Meeting the challenges of safeguarding nation

The Dec. 25 attempted terrorist attack reminded the nation that the fight against terrorists requires vigilance and infallibility. While those who seek to harm us need only succeed once, our defense against their efforts must be successful 100 percent of the time. Once again, the potential for harm was thwarted and tragedy averted — and for that we should all be thankful — but our gratitude for averting this harm must be matched with a continued commitment to making the nation more secure. The president’s preliminary review of the Flight 253 incident reveals a number of challenges in our national and homeland security system that need timely attention. Productive results require that leadership be in place to address these challenges.

As we enter a new year, we cannot ignore that the three Department of Homeland Security agencies that were at the epicenter of the Dec. 25 attempted attack — Customs and Border Protection, the Office of Intelligence and Analysis, and Transportation Security Administration — are all without Senate-confirmed leaders. The Senate must put aside petty, political considerations and quickly act to approve these eminently qualified nominees.

The president’s review revealed that timely information sharing continues to be one of the most difficult national and homeland security challenges. To address the stovepipes that hobbled our intelligence community prior to the Sept. 11, 2001 terrorist attacks, Congress enacted a number of key reforms, including the creation of the Director of National Intelligence, that have improved information sharing. However, this incident underscores that more must be done. Specifically, we must cultivate an intelligence community that views our national security workers in the field such as State Department consular officers and federal air marshals — as our “boots on the ground” and critical contributors to and consumers of the intelligence. Our intelligence agencies must also move away from a culture of “need to know” to one of “need to share” to ensure that all departments that are part of the nation’s homeland and national defense systems can do their part in this ongoing effort.

The second critical challenge is with respect to our nation’s terrorist watchlisting process. Over the past few years, our oversight has identified a number of shortcomings of the “no fly list” — which is both too narrow (as evidenced by its omission of Umar Farouk Abdulmutallab) and too broad (as evidenced by the misidentification of hundreds of innocent travelers —including some of my congressional colleagues). We have documented problems in the process for adding names to the list, the frequency and timeliness of additions and deletions, and the accuracy of information identifying travelers on the list. The intelligence community must work to do a far better job of ensuring that the appropriate individuals are placed on the right lists.  In the aftermath of this incident, the intelligence community must also resist the inclination to merely add more names to the no-fly list without having solid intelligence to back it up, as that would risk diffusing our focus from individuals who we know have the desire and ability to perpetrate an aviation terrorist attack.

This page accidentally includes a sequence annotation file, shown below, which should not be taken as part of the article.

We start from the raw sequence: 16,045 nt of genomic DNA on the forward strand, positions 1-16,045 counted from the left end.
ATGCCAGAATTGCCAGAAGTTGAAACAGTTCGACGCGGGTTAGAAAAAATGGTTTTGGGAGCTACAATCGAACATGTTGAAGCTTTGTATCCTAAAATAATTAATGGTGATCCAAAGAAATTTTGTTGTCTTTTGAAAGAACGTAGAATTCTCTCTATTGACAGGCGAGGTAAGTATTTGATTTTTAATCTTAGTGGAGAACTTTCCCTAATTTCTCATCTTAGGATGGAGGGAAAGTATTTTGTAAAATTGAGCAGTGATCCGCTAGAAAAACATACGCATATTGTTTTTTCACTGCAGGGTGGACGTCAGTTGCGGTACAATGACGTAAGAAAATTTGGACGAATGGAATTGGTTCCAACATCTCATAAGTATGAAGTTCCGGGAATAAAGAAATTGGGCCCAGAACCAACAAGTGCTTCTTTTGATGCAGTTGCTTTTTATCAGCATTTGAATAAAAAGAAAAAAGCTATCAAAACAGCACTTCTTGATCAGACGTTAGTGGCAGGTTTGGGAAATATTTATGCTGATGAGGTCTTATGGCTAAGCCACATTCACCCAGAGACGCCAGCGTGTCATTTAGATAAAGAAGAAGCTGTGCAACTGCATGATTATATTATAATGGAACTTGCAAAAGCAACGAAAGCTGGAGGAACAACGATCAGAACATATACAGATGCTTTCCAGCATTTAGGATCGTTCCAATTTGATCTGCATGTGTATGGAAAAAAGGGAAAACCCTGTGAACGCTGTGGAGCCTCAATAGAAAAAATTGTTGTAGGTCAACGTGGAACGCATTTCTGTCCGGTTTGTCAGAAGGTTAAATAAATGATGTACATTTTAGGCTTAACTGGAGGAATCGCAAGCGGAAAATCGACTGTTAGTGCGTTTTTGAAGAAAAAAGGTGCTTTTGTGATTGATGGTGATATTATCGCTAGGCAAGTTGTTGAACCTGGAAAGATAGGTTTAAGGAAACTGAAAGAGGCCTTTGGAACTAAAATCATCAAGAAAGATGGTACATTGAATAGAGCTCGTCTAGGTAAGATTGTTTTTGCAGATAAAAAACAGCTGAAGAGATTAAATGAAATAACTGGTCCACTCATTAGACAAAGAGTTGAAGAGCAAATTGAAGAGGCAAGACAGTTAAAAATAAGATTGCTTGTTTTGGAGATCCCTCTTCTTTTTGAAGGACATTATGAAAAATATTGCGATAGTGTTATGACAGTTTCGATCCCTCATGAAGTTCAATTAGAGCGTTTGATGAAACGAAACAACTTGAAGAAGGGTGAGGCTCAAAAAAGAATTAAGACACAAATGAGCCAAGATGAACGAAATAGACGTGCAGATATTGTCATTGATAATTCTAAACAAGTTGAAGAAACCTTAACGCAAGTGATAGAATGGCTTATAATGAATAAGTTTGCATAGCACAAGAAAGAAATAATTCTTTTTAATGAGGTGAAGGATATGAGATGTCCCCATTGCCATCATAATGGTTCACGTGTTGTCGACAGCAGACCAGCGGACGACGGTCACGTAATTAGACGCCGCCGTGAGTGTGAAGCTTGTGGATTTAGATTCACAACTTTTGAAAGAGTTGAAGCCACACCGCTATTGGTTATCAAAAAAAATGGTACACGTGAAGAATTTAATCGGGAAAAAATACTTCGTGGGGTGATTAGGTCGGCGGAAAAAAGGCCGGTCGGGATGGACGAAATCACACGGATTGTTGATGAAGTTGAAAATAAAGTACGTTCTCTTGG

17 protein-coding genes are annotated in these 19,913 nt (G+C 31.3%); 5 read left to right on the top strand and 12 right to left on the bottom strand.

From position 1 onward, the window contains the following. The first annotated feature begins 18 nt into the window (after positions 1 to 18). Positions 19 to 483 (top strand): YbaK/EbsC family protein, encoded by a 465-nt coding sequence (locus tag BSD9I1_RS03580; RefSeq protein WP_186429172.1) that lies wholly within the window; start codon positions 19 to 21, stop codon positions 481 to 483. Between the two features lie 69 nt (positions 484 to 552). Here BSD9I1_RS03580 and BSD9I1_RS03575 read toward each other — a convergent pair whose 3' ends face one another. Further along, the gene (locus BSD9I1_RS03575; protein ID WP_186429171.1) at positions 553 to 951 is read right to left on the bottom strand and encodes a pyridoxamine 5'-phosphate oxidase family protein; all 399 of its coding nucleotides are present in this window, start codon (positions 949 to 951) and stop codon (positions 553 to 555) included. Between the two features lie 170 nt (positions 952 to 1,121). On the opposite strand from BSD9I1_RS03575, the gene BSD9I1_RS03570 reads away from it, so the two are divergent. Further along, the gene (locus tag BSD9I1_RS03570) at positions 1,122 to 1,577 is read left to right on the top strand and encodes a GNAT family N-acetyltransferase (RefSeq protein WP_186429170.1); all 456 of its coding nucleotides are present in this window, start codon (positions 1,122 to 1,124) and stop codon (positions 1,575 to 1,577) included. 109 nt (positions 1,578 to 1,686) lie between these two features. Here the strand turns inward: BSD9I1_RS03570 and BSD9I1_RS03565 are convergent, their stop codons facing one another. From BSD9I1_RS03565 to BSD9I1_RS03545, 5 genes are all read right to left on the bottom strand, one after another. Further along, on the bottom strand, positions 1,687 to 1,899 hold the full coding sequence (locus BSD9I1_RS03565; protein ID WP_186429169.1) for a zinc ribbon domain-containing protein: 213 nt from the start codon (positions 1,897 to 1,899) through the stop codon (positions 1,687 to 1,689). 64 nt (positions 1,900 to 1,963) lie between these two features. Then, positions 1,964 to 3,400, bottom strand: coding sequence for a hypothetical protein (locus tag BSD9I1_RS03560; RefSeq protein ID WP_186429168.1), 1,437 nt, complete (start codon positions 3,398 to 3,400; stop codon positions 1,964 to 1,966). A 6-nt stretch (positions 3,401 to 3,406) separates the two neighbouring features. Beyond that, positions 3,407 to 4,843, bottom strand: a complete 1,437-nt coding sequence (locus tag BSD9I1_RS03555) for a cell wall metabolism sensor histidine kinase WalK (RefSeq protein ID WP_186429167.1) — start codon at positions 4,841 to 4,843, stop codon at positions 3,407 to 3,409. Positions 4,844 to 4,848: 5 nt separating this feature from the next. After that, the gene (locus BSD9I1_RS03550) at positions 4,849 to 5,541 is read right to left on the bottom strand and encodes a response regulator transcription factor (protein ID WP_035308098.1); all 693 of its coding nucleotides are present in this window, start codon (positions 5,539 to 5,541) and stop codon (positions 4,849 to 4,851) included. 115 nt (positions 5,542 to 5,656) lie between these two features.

The third challenging area is how we ensure that airport screening systems are fully effective, both domestic and abroad. From whole-body imaging to explosive detection systems, there have been great advancements in screening technologies since the Sept. 11, 2001 attacks. Despite these advances we must recognize that no single technology is a silver bullet and able to detect all threats.  Though there is broad recognition that we need new technological solutions to ever-changing threats, the processes in place for testing and deploying promising technologies is not sufficiently nimble to get these technologies in the field in a timely manner.

Another aspect of the technology challenge is how to work with our foreign partners to ensure that new technologies and procedures are adopted beyond our borders so that vulnerabilities are addressed throughout the aviation system. While many countries have already announced plans to adopt novel screening system, it is disappointing that some nations have not adopted stricter regulations. To be clear, we must have a smart, layered approach to aviation security. We must work everyday, in concert with our foreign partners, to ensure that our screening procedures are fully effective.

As I have said, these are among the most vexing security challenges that face the nation. Tackling them will not be easy but if we are to ever get the results we need, the administration, Congress, and American public must work together to address these problems in a timely and comprehensive manner.

Thompson is the chairman of the House Homeland Security Committee.